Greg Horn's Olympic Adventure

Tue, August 24th, 2004 at 12:00am PDT

Comic Books
Jonah Weiland, Executive Producer/Publisher

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The 2004 USA Basketball Olympic Team,
Illustrated by Greg Horn


Front row: Tim Duncan, Stephon Marbury, Allen Iverson, Lebron James, Richard Jefferson


Back Row: Amare Stoudemire, Shawn Marion, Dwayne Wade, Lamar Odom, Carmelo Anthony, Carlos Boozer, Emeka Okafor

In Athens, Greece, the competition at the Games of the 28th Olympiad has been fierce. For just two weeks, athletes who've spent their entire lives training for these events are battling for the coveted Gold medal. The USA has excelled at the pool behind behind the remarkable performance of swimmer Michael Phelps; won another Gold in Women's Softball; and came out on top in both Men's and Women's individual Gymnastics. And there's still lots of competition to come.

Perhaps the most closely watched results of this Olympics have been those of Team USA, dubbed "The Dream Team." Filled with players from the NBA, the team's had a tough go of it, currently with a 3 wins, 2 loss record. They're still in the Gold medal hunt and will take on top seeded Spain (led by Pau Gasol) in the quarterfinals Thursday afternoon in Greece. There's a lot of pressure on Team USA, but they have plenty of fans in the States.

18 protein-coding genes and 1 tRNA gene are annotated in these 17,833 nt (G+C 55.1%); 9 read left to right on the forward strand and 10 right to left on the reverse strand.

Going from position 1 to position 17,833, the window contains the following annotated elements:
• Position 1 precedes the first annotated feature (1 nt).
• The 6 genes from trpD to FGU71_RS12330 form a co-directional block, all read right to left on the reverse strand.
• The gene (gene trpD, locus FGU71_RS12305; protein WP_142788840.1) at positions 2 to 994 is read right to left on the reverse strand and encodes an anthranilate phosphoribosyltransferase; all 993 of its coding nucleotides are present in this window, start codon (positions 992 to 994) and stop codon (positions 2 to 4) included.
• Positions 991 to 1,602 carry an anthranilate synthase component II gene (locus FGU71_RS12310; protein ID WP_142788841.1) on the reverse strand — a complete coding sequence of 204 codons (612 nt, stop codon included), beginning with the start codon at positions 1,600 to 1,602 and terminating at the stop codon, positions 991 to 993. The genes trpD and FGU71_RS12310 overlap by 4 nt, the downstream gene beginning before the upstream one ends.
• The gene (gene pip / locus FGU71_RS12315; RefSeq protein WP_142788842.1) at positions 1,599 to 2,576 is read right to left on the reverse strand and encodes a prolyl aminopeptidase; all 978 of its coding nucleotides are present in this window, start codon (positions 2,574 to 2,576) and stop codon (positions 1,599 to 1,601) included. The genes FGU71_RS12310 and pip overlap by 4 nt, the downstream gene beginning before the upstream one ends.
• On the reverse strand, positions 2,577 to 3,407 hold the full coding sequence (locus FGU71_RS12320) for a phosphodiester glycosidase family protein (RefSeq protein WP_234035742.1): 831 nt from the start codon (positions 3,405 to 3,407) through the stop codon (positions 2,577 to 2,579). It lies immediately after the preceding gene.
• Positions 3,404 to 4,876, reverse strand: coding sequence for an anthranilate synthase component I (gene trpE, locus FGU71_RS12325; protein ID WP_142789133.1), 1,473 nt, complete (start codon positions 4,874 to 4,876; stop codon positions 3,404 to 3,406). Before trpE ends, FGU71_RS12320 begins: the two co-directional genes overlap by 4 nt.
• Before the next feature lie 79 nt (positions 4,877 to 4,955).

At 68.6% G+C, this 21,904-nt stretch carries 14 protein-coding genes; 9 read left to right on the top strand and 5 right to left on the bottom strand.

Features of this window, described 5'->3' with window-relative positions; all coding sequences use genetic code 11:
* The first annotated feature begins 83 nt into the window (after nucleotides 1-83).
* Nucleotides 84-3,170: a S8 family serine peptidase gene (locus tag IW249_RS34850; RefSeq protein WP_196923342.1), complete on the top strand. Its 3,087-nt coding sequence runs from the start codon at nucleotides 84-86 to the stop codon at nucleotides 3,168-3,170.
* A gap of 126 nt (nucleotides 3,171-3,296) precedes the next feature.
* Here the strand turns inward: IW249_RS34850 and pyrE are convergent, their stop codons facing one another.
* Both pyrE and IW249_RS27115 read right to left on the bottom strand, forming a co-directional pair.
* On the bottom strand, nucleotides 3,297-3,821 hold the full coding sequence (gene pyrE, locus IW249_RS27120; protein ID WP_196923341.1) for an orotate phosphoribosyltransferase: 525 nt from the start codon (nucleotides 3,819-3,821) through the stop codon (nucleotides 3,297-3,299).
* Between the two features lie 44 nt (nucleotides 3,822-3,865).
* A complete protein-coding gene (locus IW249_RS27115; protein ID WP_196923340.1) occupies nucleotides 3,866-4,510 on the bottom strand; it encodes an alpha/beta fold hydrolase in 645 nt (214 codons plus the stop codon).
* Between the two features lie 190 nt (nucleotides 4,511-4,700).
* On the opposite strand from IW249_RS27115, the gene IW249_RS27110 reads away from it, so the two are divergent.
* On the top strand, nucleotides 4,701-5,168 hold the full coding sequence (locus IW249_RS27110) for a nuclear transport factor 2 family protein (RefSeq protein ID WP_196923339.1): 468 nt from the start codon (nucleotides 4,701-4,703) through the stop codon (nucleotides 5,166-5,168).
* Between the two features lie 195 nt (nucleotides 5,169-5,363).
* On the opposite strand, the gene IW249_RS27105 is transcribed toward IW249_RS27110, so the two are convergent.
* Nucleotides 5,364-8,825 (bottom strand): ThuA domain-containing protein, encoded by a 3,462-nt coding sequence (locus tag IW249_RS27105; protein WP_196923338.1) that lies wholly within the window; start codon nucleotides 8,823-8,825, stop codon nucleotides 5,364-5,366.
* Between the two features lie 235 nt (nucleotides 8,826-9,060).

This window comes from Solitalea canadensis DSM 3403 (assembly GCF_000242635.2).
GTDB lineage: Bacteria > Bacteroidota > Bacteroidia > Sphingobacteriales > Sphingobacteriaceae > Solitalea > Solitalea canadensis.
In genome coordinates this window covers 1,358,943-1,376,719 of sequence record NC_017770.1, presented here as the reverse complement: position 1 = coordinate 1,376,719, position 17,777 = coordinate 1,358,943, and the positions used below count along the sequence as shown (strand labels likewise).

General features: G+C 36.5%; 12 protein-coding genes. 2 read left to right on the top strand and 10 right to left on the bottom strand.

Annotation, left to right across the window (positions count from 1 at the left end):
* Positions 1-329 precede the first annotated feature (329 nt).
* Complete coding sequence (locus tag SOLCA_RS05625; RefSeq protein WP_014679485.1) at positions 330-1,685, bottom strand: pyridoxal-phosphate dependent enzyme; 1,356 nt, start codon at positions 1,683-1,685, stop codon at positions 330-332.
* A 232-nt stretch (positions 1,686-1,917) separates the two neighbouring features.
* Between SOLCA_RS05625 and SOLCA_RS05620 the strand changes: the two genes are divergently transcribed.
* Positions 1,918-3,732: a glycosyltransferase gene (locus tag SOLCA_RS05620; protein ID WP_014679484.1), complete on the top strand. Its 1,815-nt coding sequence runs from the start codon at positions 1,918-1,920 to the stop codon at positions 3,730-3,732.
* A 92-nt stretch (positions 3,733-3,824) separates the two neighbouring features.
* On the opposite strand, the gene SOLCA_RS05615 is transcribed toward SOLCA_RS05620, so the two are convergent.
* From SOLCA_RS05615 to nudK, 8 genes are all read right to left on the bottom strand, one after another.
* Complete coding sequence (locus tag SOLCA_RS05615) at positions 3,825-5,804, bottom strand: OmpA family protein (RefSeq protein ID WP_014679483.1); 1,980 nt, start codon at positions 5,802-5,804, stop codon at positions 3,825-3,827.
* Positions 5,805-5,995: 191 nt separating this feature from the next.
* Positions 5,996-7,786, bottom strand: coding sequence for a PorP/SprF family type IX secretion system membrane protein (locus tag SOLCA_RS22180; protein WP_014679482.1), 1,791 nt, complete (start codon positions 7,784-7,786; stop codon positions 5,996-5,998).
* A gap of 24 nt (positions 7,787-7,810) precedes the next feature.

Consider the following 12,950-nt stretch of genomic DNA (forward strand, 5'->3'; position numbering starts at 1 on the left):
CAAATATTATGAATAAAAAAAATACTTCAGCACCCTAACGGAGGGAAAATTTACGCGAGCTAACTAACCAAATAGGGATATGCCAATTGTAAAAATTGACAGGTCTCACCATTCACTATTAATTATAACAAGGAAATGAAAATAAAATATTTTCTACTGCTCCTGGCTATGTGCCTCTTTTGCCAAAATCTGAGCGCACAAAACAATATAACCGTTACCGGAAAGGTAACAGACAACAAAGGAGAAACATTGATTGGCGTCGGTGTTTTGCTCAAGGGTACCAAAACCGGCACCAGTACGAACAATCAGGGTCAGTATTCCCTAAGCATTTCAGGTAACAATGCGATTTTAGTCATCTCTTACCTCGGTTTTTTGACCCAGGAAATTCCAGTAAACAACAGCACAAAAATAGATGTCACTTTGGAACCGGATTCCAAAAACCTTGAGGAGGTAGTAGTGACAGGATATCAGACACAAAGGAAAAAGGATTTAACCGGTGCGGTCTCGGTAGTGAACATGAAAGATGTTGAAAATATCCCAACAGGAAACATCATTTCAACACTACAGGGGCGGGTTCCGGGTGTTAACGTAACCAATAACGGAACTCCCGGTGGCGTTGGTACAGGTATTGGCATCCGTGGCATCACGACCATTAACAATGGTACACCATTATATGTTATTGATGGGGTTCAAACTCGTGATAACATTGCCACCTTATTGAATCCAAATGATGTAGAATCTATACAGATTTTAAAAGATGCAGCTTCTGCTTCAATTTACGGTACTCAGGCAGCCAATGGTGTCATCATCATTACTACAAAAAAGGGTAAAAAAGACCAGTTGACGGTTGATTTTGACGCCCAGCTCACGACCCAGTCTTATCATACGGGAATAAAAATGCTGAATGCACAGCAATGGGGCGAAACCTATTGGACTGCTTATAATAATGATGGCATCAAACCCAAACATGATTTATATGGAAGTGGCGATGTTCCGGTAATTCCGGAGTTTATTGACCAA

One of those fans is illustrator Greg Horn. You know him best for his cover work on a large number of Marvel comic books. Those ultra sexy covers for "Emma Frost" and "Elektra" by Horn are hard to miss on any comic stand. Horn is also a successful commercial artist, having produced art for a wide variety of companies including Allstate Insurance, the official sponsor of USA Basketball. Horn painted the official US Olympic Basketball Team Picture seen in numerous magazines and newspapers, including USA Today and Newsweek. CBR News caught up with Horn to learn more about how he landed the gig and what hoops he had to jump through to complete it.